• I use vitamins A, D, E, K and Minamino. My biggest problem is the itching, and from time to time I get this pain in my right side for a few days. Hope someone can help you

  • Thanks Rockie! I will ask my doc about supplements when I see him next.

  • I would try to take the exercise much more slowly and gently. Going for a jog sounds far too much too soon!

    Aim to do something every day if you feel okay-ish, but don't do anything if you feel exhausted. However, if okay ... just go for a short walk, and then try to do the same, but a maybe a little more the next day you feel good, and build it up really slowly - and only when you feel that doing things won't exhaust you. You need to pace yourself, very slowly and carefully, but keep on at it whenever you can, and aim to build and build ...

    If you read Collette's past comments on 'Bear Facts' or (presumably) in her section on the PBC Foundation website [see link at the top of the page] I'm sure she details how she built up to more and more exercise, eventually doing big cycling runs, yet [I think] her daily round is often walking the dog - and only when up to it.

    Also, I wonder if it's worth being checked for depression. I don't have PBC (yet, just AMAs) but I have once felt how you describe, and that was depression after my husband died. Another thing may be to be checked that you really are sleeping well. A friend was exhausted and it turned out she had mild sleep apnoea (can't spell?), so was repeatedly waking up - but only fractionally - throughout the night. I think your GP could and should check for other reasons - you may as well get other things ruled out.

    I agree not to worry too much about household chores, etc. Concentrate on having fun, avoiding stress, doing things you like - when you can - and it's also worth checking your diet. Maybe ask your GP to check your vitamin and mineral levels. Also is there anything you like that could be a gentle exercise: dancing, a mild yoga class, or going to any fun group that would involve a little walk? Now that age has curtailed my mountain walks, I always park as far as possible from my reading, writing etc. groups, so that although I have to drive into the town (no public transport) , at least I still always get a good walk to and from the car.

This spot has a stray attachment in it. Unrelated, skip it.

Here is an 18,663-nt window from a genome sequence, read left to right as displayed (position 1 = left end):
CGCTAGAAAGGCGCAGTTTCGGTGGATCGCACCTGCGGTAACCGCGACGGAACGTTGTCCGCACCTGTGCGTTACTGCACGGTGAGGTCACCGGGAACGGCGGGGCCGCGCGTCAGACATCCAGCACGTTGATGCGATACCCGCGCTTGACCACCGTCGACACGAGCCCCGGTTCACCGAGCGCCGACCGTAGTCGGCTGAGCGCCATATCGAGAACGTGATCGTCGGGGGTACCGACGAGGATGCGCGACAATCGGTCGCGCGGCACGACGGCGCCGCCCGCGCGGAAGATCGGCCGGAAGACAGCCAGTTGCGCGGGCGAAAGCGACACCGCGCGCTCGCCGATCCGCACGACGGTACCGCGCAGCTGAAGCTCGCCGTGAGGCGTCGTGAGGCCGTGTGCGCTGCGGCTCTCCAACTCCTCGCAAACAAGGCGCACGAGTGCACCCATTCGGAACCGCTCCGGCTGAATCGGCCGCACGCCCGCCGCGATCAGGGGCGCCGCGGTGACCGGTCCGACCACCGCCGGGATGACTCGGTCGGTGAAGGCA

Good luck,


  • Thanks GrittyReads! I will make my goal to walk the dog around the block instead of jogging. If things don't improve, I will see if my doc will recommend a sleep study as apnea runs in my family. I hadn't thought of that.

  • Hi Chynablue, I'm sorry you're suffering the same debilitating fatigue as I am. I was diagnosed with PBC due to no improvement in fatigue following a thyroidectemy. I returned to my job which required me to drive long distances and more often than not excessive hours. When I told my line manager, who was a bit of an idiot to be fair, that I was struggling for the first time in a 20+ year career, I received little support. He tried to be clever and referred me to occupational health who advised the organisation that I was disabled under the equalities act and they had to make reasonable adjustments. Long story short the adjustments were minimal and I was left with no choice other than to take early retirement on health grounds. The fatigue hasn't improved however I can now rest if I need to and pace myself. I joined a gym and found this helpful, yes I am still exhausted but I'm exhausted whether I go to the gym or not. My GP sent me an article which I found helpful as I struggle to explain the fatigue to family and friends. I've copied the link for you. Take care


    A Patient’s Journey

    Fatigue in primary biliary cirrhosis

    BMJ 2012; 345 doi: (Published 22 October 2012)

    Cite this as: BMJ 2012;345:e7004

  • Hi Tigger, thanks for the link! Yes, that article sounds very much like the way I feel most days. I think it might be a good point for me to keep in mind that I will be exhausted whether I go to the gym or not. Perhaps it will motivate me to at least try, especially on the days I just want to give up!

  • Hi Chynablue, the article really helped me because I just felt that no one understood how awful the fatigue is, and I'm sure people thought I was exaggerating. Comments like "well everyone gets tired" or "oh I know how you feel, I'm shattered too" really didn't help. I've resolved that by showing the worst offenders the article. They now understand that this is something very different to normal tiredness. Hopefully you can get some support from your employer too. A few adjustments to your workload could help immensely. The gym helps me but I'm not working anymore so you need to remember to pace yourself. If you don't feel up to it don't do it. Take care 😊